They say that society collectively decides that rape is wrong and that we don’t want people murdering each other, so we pass laws to make those things illegal and imprison or execute those who do them.
It all sounds very democratic, doesn’t it? And, frankly, it has a certain appeal to our human, sinful nature. It implies that we’re not responsible to any sort of divine being, like God—that we are only responsible to ourselves. And from mankind’s very beginning, that is what humans have sought: the freedom to define for ourselves what is good and what is evil.
In Genesis chapter 2, we’re told that God created the first human being and placed him in the Garden of Eden with some very specific instructions;
“And the LORD God commanded the man, saying, ‘Of every tree of the garden you may freely eat; but of the tree of the knowledge of good and evil you shall not eat, for in the day that you eat of it you shall surely die’” (Genesis 2:16–17).
God told mankind what was right—not eating from that tree—and what was wrong—eating from the tree. But Adam and Eve decided to ignore God’s instruction and eat from the Tree of the Knowledge of Good and Evil, choosing to decide for themselves what is right and what is wrong. And we have all been repeating Adam and Eve’s choice in our own, individual ways for the last several thousand years.
This idea of society as the decider of right and wrong reflects this thinking. We, “the People,” decide what is right and wrong, and we use our governments to enforce our collective morality.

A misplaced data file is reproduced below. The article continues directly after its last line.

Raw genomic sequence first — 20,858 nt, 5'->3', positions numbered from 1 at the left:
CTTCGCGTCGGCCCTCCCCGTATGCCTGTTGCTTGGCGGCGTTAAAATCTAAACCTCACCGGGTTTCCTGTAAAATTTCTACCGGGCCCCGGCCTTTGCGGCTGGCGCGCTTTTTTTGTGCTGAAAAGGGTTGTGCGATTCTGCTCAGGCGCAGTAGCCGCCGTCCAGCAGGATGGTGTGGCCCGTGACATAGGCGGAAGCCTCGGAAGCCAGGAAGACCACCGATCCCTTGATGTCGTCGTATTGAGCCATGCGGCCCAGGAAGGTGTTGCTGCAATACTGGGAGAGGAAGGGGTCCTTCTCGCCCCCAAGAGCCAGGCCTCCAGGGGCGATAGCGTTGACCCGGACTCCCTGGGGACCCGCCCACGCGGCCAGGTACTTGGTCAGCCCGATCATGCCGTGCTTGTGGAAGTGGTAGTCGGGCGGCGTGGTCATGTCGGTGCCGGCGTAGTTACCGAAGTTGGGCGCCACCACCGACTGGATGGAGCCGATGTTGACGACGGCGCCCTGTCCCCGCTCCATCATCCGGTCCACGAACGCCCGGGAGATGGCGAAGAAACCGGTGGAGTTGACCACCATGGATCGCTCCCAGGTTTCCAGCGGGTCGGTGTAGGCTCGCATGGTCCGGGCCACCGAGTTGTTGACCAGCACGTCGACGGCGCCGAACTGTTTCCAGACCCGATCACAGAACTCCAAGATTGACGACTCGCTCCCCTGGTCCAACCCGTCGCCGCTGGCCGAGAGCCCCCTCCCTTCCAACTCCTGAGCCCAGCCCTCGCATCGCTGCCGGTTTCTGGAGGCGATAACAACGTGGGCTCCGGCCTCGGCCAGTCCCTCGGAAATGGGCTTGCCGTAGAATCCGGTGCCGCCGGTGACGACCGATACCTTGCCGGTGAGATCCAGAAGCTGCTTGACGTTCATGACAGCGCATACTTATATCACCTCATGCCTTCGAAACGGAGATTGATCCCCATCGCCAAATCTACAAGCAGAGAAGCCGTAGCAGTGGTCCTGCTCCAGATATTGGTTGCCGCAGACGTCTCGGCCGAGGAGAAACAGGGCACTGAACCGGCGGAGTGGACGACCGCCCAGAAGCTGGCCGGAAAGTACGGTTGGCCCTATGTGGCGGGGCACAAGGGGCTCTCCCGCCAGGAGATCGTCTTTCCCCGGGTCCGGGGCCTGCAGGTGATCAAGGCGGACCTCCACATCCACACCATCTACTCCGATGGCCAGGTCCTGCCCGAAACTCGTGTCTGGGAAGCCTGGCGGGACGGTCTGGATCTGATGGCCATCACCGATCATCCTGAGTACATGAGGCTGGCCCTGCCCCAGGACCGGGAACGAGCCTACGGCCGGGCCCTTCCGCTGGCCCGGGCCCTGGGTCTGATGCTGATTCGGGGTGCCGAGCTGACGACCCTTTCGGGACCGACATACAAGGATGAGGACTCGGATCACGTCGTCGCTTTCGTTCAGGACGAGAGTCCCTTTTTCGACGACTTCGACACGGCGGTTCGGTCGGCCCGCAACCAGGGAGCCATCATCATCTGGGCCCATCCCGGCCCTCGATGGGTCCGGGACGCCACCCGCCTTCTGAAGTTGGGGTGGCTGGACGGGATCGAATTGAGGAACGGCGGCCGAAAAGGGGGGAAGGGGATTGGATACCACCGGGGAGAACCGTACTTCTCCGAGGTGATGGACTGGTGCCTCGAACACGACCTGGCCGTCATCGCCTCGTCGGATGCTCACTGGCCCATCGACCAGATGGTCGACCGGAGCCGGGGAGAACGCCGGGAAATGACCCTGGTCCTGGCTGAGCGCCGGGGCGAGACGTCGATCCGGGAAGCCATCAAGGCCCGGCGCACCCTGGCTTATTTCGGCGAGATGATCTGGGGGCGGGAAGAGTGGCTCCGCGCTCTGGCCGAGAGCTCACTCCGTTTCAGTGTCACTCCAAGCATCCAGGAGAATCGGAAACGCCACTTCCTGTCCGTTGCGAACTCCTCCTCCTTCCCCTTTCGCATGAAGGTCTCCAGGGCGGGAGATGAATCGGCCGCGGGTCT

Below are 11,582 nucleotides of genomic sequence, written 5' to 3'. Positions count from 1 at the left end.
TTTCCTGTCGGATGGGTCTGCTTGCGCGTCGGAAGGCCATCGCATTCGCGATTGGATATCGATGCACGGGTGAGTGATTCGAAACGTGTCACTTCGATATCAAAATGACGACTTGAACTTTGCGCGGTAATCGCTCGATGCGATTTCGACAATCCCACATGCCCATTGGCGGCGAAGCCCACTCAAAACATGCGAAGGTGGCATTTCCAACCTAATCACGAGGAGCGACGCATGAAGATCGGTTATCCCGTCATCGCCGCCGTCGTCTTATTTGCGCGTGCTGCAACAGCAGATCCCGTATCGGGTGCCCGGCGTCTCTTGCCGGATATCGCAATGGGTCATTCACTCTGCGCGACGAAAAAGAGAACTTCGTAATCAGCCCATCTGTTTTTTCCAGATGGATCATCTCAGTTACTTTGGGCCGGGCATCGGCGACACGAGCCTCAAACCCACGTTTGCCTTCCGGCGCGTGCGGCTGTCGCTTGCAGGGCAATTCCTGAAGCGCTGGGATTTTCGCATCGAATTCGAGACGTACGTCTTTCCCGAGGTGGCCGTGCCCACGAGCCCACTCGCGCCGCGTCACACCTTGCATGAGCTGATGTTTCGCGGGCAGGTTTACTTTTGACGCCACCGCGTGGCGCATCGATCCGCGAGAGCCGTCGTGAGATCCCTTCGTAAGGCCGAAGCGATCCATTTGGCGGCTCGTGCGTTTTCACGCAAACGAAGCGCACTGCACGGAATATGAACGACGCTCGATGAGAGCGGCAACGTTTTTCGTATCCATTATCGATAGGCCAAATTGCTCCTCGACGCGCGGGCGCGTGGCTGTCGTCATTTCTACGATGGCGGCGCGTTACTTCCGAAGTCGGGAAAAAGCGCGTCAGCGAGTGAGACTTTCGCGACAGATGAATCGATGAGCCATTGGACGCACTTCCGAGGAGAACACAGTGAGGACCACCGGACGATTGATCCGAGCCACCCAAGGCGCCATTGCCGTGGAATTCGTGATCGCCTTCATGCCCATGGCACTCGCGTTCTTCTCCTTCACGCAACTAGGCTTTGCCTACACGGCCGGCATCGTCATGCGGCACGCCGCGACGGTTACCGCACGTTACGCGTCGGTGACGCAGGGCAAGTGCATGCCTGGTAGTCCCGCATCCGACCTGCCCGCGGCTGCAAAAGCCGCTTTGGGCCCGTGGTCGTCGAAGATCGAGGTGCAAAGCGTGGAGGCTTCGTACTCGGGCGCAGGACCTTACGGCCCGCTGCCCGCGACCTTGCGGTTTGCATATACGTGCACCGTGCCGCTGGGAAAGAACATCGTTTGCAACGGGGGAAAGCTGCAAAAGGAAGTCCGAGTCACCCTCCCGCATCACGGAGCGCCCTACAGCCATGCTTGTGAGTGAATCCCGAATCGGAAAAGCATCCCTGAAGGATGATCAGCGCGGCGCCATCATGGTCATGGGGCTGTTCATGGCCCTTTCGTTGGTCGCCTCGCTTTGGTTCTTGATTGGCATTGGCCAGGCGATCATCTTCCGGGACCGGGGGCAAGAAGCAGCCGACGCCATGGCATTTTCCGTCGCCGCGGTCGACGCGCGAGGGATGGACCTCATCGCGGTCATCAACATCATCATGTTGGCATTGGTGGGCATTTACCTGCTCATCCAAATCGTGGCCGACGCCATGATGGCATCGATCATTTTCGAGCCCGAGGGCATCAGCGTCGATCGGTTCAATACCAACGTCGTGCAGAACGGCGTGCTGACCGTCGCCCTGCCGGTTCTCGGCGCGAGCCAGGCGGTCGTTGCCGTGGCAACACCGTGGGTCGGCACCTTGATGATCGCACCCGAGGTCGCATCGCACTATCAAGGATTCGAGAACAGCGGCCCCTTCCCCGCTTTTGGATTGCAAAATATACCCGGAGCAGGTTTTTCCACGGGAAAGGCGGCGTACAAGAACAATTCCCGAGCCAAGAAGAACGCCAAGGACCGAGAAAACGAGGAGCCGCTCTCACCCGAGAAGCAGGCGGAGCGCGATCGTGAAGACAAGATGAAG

Yet, such an approach is fraught with contradictions and produces truly horrific consequences. For instance, consider the horrors of slavery in the pre-Civil War American South. We now universally recognize that slavery was a moral stain on American history. But if society determines what is “right” and “wrong,” then slavery was supposedly moral in the 1700s and 1800s because society approved of it, but it is now immoral because society does not? That’s utter nonsense.
Consider, too, the Holocaust of World War II—one of history’s greatest immoral campaigns, in which millions of human beings were exterminated like animals. Was the Holocaust somehow a moral good in Nazi Germany but is now an abominable moral evil because the Nazis lost? Would it have remained a moral good if Germany had won the war? Does morality change based on who wins and gets to run society?
Of course not. The slavery of the U.S. South was immoral, and the Holocaust was a great evil, and it’s irrelevant whether their nations’ societies agreed at the time.
Even today, there are societies in the world that condone forcing women and children into sexual prostitution and servitude—that morally sanction rape and murder.
And yet we know that those societies are wrong. Rape is wrong. Murder is wrong. And protecting women and children from sexual abuse is good.
We know these things are so regardless of what those societies might approve of in their own nations.
The fact is that societies change over time, and even in a given moment, societies differ from location to location. What is considered “evil” and “immoral” by one society in one place or time may be considered “upright” and “virtuous” in another.
But does that mean what is truly morally good or evil varies across time or based on your geography? Is rape, murder, theft, or torturing the weak and defenseless ever a moral “good” in any society at any time? Should we ever accept the Holocaust, the Killing Fields of the Khmer Rouge, or the antebellum slavery in the U.S. as anything other than moral evils, regardless of the decisions of their governments or societies—and regardless of how our own society may change in the future?